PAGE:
They are the reliable source you phone and chat about any concerns relating to health and wellbeing for you, your family and friends.

A lifelong partnership to support you as life changes, along with your daily activities and goals.

This is what you should look for in a trusted GP, ideally, your GP should:

  • See you regularly to provide preventative care. This would include screening for risk factors and disease, working through all your symptoms and concerns holistically (mental, physical, socio-functional health), and keep your healthcare organised so you don’t need to worry. Healthcare should be proactive, not reactive to when you initiate an appointment.
  • Spend time to listen. Most patients report in surveys they would like more time, more explanation and more advice from their GP. The typical experience in today’s health system can be feeling rushed and not heard as a patient. Make sure your GP spends time to sort through all your issues, however long that takes. Most chronic health conditions need 30 to 60 minutes in an appointment to manage properly, on a regular basis.
  • Use clinical guidelines to inform day to day practice. Providing the latest research and evidence is important to ensure you get the best possible medical care to keep you healthy. Make sure your GP stays regularly up to date and can provide evidence and information to support recommendations for you, including for the planning of chronic health conditions.
  • Work together with others involved in your care. Teams working together get a better answer for patients because no one GP can be an expert in all areas. Working in a multi-disciplinary team, which have meetings every day to work through patient cases and plan proactive health care, delivers the best health outcomes. This isn’t just writing referrals to specialists and allied health clinicians such as a physio, but blocking out time, sitting together and discussing all facets of your health to improve it as a team.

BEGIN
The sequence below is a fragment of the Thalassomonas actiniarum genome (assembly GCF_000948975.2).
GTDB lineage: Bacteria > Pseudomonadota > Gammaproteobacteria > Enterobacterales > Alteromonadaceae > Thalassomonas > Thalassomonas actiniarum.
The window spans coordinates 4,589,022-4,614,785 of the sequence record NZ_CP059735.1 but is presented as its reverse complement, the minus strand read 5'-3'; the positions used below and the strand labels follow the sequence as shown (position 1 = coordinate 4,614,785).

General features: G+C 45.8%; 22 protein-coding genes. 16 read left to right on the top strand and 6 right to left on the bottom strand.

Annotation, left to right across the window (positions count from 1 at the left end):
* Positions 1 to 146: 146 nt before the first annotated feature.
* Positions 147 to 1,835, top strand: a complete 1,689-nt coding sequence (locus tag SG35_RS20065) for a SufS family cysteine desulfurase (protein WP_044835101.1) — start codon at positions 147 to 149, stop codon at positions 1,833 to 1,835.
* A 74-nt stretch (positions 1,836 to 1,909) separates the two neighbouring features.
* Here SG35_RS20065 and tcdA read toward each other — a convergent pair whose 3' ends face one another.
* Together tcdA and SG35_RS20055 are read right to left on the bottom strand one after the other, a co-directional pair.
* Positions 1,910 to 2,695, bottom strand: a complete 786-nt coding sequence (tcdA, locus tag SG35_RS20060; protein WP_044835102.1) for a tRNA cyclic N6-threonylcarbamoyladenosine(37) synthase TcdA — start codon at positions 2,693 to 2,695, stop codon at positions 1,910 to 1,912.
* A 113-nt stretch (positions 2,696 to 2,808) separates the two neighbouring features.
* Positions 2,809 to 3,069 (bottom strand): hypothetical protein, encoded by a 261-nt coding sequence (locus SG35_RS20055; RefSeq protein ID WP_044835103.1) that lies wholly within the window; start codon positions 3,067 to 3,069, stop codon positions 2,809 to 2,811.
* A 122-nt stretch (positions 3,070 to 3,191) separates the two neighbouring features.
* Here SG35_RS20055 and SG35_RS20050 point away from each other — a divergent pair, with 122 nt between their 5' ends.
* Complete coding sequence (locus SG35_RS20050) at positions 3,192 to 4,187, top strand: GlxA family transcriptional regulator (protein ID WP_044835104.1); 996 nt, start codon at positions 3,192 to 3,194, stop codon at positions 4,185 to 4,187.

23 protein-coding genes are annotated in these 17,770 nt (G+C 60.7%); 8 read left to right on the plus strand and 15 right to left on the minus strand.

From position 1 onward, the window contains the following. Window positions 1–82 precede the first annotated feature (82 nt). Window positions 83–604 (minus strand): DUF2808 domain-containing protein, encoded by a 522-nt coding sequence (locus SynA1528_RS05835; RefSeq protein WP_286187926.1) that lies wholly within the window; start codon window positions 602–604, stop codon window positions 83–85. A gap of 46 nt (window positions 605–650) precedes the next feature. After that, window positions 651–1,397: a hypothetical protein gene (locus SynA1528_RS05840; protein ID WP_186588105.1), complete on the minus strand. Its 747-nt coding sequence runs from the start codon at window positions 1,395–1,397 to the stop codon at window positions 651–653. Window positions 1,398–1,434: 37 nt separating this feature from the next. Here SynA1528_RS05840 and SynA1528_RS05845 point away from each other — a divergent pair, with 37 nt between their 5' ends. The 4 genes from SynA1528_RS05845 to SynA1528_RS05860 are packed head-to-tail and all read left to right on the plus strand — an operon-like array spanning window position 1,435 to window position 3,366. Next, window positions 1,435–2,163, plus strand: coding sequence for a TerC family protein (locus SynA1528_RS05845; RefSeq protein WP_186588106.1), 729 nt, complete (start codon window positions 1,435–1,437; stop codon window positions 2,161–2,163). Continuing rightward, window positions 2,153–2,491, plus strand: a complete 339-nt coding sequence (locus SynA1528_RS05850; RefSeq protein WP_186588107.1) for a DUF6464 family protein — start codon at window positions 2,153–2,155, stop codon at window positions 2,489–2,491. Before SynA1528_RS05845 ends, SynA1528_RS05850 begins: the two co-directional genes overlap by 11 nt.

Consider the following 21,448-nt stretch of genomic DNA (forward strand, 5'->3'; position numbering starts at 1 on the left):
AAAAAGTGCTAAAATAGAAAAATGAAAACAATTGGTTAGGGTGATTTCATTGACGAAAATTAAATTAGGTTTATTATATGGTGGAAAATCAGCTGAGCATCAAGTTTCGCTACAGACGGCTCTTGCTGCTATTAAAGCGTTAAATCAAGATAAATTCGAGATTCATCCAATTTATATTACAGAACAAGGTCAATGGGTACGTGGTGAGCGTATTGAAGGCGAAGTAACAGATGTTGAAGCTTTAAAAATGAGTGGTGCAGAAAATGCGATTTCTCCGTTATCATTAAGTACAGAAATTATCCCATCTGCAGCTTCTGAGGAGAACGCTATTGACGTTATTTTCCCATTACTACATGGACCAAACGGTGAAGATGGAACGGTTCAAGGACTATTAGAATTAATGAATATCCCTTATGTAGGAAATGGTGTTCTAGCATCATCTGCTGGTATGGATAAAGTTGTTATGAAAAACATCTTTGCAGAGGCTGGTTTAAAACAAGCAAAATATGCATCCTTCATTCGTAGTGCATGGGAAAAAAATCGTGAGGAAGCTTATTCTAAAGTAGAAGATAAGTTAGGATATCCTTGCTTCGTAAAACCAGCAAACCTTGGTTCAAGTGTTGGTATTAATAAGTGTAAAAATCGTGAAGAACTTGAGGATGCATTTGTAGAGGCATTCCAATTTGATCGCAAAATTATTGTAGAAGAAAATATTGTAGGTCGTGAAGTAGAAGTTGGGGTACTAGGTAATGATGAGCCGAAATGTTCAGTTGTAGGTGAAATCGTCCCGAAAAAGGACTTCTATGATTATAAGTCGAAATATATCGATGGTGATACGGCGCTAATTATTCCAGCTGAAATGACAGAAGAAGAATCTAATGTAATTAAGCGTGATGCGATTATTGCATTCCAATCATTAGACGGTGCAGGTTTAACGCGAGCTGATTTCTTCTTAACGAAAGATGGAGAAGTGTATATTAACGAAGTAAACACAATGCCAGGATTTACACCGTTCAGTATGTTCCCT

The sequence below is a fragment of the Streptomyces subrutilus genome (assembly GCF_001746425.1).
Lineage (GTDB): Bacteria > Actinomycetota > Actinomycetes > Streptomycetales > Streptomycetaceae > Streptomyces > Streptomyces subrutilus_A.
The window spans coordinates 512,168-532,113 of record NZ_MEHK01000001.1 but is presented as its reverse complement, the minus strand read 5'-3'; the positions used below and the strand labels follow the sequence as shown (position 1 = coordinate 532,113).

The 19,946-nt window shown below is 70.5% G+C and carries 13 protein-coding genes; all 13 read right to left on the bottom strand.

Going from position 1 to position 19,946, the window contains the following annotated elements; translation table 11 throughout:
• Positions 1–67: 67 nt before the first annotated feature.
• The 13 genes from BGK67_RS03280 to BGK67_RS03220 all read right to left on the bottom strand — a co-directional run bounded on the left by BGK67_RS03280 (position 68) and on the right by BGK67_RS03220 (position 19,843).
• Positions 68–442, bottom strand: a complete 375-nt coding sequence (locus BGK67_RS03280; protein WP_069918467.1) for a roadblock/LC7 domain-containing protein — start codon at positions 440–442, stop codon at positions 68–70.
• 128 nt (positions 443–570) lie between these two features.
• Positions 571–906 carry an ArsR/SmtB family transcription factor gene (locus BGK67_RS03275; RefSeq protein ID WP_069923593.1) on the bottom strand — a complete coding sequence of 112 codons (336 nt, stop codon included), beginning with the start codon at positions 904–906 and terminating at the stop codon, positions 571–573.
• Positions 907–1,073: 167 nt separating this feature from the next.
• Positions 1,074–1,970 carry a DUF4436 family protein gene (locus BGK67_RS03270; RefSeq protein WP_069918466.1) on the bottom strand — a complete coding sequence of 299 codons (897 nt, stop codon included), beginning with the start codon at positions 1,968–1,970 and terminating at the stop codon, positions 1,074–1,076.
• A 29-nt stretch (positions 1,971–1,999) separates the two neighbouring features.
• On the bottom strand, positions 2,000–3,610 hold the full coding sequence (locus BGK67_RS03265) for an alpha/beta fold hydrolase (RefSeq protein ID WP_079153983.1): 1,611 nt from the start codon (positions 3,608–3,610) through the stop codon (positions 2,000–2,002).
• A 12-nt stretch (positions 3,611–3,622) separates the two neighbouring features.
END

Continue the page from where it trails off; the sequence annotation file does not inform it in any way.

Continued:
• Provide access virtually. In today’s day and age, technology is so readily available and often it’s not easy to get to your GP. Timely access to advice and support can mitigate problems before they get worse. Helping by phone, video, email or messaging is already the norm for seeing a GP overseas, so make sure your GP helps you when you’re not at the clinic, as well as when you are.
  • Support you on your goals. Patients achieve the best outcome when they take charge of their own health and well-being. It is important that your GP understands your goals, your concerns and questions, and helps you take practical steps to feel healthier and happier over time. Having GPs “tell you what to do” doesn’t work. At all.
  • Is engaged and invested to help you. Being sick isn’t fun and not getting better can be frustrating, confusing and expensive. Make sure your GP provides you undivided attention and is willing to go the extra mile to help you. If you’re sick during the day and can’t get to the clinic, will your GP do a home visit? Will they organise transport or help to bring you to the clinic? Doing what it takes to keep people healthy often doesn’t reconcile with 10 minute appointments where the experience is transactional.

Have you made the right choice?